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March 06, 2014 3:01 pm

Feds place hold on cash, plane in Cody

Written by CJ Baker

Powell Police Officer Reece McLain and his drug dog Zeke pose with a large amount of cash that was seized from two men at a Cody hotel last week. Powell Police Officer Reece McLain and his drug dog Zeke pose with a large amount of cash that was seized from two men at a Cody hotel last week. Photo courtesy Powell Police Department

For the time being, law enforcement officials plan to hold onto a plane and nearly $260,000 in cash seized by Cody police last week.

Police moved in Friday morning after a business owner at Yellowstone Regional Airport reported the plane as suspicious.

After a Powell Police Department drug dog indicated it smelled narcotics on the plane, Cody police received a search warrant for the aircraft and the hotel room where the plane’s two occupants were staying.

Court records indicate police found no drugs, but they did discover the two men had a duffel bag with $258,000 inside vacuum-sealed bags and multiple identification cards in their Holiday Inn hotel room.

Records say police also seized a flight log book, money order receipts, Visa gift cards, three electronic storage devices, notes, laptops, 15 cell phones and various other items — including a sealed jar of what was labeled as raw honey — from the plane and room.

Cody Police Detective Sgt. Jon Beck said Wednesday all the seized material has been turned over to the U.S. Homeland Security Department. Beck said it’s his understanding that the department has placed a “hold” on the plane and cash.

A regional spokesman for the Homeland Security Department’s Immigration and Customs Enforcement (ICE) branch, Carl Rusnok, would say only that it’s “an ongoing investigation.”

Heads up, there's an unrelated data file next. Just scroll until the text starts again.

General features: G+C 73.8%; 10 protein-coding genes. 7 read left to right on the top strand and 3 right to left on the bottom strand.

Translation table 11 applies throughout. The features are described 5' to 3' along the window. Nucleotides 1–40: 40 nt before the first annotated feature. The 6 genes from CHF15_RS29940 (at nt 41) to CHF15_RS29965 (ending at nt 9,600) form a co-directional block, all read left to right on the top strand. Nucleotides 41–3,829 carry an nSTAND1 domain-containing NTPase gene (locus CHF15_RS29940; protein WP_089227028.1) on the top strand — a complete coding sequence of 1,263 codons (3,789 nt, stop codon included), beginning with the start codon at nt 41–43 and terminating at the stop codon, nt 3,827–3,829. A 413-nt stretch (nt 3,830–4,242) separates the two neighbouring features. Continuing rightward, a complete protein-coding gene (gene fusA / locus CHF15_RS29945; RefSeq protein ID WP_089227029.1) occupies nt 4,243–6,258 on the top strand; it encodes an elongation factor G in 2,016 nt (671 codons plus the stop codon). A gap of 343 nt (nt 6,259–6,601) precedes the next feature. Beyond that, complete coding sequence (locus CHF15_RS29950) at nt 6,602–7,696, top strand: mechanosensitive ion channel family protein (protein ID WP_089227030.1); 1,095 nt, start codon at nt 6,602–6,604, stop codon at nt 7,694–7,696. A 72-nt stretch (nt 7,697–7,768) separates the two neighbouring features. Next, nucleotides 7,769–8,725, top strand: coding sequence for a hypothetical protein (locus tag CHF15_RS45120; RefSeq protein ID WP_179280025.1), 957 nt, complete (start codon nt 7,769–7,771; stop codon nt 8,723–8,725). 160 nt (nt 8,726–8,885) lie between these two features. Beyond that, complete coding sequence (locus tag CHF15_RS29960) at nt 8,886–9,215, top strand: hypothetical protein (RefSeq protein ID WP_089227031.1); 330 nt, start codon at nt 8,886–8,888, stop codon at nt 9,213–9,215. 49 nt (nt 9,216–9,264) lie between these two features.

In response to questions about what processes ICE generally follows regarding seized assets, Rusnok pointed to an ICE webpage on the subject. The page says in part that “the forfeiture of assets can be and is utilized as a sanction in criminal, civil and administrative investigative activities.”

A spokesman for the U.S. Attorney’s Office in Cheyenne said Homeland Security investigators in Wyoming “have an administrative procedure that they’re following” and that the attorney’s office isn’t directly involved.
“It’s administrative right now,” said Assistant U.S. Attorney John Green. “There may come a time we’re involved in it if someone disputes it or whatever, but at this point we’re not.”

Cody police’s investigation began after one of the fixed-based operators at Yellowstone Regional Airport reported suspicious behavior from the operators of a cargo-style fixed-wing airplane.

Choice Aviation personnel reported the pilot of the plane — alleged to be 25-year-old Scott M. Lewis of Englewood, Colo. — had not used the Cessna TU206E’s tail number when calling into the airport, had paid in $100 bills, had previously flown out in poor weather and that Lewis and another man on the plane covered up all the aircraft’s windows upon arriving in Cody.

None of those things are against the law, but they made Choice Aviation personnel suspicious.

Bad weather grounded the plane after it flew in Thursday afternoon, forcing Lewis and the other man to stay the night in Cody. When Lewis and his 35-year-old companion exited the aircraft, Choice Aviation personnel thought they were carrying an unusual amount of luggage.

Documents made public Tuesday — which were used to secure the search warrant — say Lewis and the other man drew the suspicions of Holiday Inn staff, too, when they refused to let a shuttle driver carry or touch one of the duffel bags, paid in cash and only opened their door a small crack when room service delivered an HDMI cable to their room.

The documents also indicate Lewis had the room listed under the name “Kenneth Howard.” Cody police would later seize an Idaho driver’s license under that name but with Lewis’ photo; they also found two other Idaho licenses featuring Lewis’ photo paired with two other names, according to court records.

While Lewis and the other man were at the hotel, Cody police inspected the exterior of the Cessna inside a Choice Aviation hangar, court records say. They spotted an apparent modification to the plane’s underside, which Choice Aviation personnel said appeared to be some kind of hatch, according to records.